Another possible factor was the Jinn spirits in human form that stalked the Pathan uplands of the Northwest Frontier Province of British India and were said to presage many a silent assassination in the night. Such barrack-room stories may have engendered thoughts of miraculous events in the minds of the deeply superstitious old sweats of Regular Army.
From this core of convinced believers, the Angel of Mons legend spread back to the anxious relatives in Great Britain, where any hope for a fortuitous and propitious course of events was a relief from the ceaseless and catastrophic casualty lists.
Under censorship by the British War Office that tried to put a positive 'spin' on the story with a view to further encouraging recruitment for the Army, eyewitness accounts of angel-like figures with outspread wings appeared in the media. And, from time to time have continued to surface to the present day.
It quickly became a battle of supporters and opponents. But due to the sentiment of the troubled times, the Angel of Mons became a fixed legend of the Western Front. And those who openly disbelieved it at the time were thought by many to be disloyal and unpatriotic.
Nevertheless, claims of delusion, or mass hysteria, quickly developed. A prominent commentator, and sceptic on the event, was a journalist, Mr Arthur Machen. His accounts in the London Evening News on, and around, the 29th September 1914, spoke of miraculous events and showers of ghostly arrows, but did not specify the Angel of Mons. So it is difficult to support his contention that it was his newspaper reportage of 'archers from Agincourt' which propagated the Angel of Mons legend.
Books on the subject subsequently appeared. Prominent amongst which was the pro-Angel of Mons, On the side of the Angels' by Harold Begbie, a dedicated spiritualist.
A bright white cross was reported in the sky over the Flanders battlefield in June 1916. Claims abounded that it was seen by both sides in the trenches and even caused a temporary cease-fire.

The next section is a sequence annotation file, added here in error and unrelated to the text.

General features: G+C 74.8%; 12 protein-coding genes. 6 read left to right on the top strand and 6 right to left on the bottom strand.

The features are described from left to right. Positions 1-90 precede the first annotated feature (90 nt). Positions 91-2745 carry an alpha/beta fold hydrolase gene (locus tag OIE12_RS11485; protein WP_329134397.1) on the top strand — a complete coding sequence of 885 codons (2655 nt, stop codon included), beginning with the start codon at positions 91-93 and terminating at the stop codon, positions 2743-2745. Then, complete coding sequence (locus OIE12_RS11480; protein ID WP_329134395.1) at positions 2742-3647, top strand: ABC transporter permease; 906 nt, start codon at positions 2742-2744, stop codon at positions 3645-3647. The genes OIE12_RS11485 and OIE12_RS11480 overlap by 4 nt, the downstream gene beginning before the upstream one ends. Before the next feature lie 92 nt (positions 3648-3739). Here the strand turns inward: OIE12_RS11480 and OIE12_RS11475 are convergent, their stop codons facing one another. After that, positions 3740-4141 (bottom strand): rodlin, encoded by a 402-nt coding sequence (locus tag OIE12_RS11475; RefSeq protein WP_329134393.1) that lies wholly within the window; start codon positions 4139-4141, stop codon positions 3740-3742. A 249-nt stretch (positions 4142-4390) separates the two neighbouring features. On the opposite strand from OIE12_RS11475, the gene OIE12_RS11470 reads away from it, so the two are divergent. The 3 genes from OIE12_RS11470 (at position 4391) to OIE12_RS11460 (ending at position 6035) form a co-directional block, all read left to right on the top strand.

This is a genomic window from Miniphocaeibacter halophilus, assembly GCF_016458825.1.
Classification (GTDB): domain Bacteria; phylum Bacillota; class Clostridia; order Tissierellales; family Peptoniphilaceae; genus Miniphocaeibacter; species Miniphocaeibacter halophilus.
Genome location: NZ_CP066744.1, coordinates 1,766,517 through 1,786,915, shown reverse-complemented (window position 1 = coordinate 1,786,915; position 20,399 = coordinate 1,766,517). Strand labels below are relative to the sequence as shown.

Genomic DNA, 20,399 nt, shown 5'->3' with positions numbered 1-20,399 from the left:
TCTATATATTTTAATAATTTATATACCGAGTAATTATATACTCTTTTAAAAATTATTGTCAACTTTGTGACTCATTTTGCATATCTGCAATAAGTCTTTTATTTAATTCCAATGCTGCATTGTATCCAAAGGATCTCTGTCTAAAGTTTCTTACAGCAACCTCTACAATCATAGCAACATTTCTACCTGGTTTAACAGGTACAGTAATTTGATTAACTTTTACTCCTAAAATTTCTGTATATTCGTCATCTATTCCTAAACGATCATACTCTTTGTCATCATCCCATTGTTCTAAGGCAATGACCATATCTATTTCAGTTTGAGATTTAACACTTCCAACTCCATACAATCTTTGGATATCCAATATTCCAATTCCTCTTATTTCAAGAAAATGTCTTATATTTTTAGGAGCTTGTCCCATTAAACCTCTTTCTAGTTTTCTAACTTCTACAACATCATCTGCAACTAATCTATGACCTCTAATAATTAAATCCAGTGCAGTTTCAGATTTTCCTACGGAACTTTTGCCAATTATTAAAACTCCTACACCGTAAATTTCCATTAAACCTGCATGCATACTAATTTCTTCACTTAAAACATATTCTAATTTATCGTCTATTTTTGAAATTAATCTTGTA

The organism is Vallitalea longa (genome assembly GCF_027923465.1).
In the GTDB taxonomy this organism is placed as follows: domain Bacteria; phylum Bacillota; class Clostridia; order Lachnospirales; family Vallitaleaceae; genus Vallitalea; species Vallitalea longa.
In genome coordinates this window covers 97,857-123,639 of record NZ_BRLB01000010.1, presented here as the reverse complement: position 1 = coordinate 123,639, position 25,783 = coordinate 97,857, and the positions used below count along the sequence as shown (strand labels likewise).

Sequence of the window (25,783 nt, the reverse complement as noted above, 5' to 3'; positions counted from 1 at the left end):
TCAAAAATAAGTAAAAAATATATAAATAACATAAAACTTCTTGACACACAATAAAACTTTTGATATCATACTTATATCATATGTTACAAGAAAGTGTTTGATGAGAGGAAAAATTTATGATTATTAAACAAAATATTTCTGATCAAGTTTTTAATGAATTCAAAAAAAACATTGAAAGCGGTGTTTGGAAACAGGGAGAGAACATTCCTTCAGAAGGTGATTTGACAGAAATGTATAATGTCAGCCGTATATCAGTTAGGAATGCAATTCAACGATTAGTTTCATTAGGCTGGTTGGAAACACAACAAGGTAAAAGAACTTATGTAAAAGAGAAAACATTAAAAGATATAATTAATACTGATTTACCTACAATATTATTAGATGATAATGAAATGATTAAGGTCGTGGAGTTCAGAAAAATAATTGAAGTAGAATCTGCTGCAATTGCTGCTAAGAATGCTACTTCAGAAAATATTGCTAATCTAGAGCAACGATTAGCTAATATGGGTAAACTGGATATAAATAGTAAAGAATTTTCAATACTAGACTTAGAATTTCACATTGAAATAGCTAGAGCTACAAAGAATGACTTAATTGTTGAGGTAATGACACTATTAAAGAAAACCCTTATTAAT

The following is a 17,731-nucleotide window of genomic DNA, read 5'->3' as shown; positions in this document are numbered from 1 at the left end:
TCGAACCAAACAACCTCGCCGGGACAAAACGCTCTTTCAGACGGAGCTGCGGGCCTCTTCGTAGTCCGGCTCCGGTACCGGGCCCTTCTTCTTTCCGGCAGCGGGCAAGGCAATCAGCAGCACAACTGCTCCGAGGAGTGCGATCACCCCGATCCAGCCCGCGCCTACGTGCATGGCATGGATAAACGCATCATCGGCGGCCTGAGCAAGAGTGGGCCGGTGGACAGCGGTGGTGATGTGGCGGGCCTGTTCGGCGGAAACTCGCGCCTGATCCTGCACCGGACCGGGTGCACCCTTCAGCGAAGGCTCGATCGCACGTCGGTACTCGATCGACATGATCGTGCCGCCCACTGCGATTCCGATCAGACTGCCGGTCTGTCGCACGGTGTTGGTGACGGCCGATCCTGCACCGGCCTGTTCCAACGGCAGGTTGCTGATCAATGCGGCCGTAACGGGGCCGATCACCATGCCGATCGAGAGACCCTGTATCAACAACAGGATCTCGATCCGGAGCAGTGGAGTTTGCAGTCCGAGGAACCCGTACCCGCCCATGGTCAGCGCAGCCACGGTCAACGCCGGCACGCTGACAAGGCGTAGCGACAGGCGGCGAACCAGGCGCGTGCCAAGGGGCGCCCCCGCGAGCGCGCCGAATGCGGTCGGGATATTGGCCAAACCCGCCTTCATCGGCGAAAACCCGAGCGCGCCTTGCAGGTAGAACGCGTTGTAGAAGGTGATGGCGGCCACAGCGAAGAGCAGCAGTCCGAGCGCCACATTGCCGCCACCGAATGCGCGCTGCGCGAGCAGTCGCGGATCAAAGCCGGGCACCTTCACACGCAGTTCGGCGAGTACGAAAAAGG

Probable cause: an adventitious cloud formation illuminated in a striking manner by a prismatic effect of the Sun.
The famous report by the author Robert Graves about seeing a recently killed friend looking in a mess window, who paused, saluted and walked on.
Probable cause: A fellow officer who innocently copied the dead officer's mien and gesture setting off a train of recognition in the observer.
French soldiers who also said they saw the Angel of Mons but claimed it was Joan of Arc.
Some British soldiers claimed the Angel was St. George.
The eminent British war historian, A.J.P. Taylor, wrote as late as 1963 of his conviction of the veracity of the Angel of Mons' 'supernatural intervention on the British side.'
All serious study of the Angel of Mons phenomenon suggests mass hysteria as the basic cause. Soldiers under extreme stress and danger, such as that which prevailed in the Mons battle in August 1914, are known to react with hallucinations and disturbed vision. Add these to the aforementioned superstitious nature of the 1914 Regular Army soldier, and all the elements are present for such hysterical episodes. The echoing effect on their stressed relatives and friends at home is a readily appreciated reaction.
This broadening of the nature of the phenomenon, to include much of the British civilian population, is probably due to the actions of a highly efficacious popular Press rather than any firm religious conviction of divine intervention.
Dr. David Payne.
Taken from the Western Front Association Website.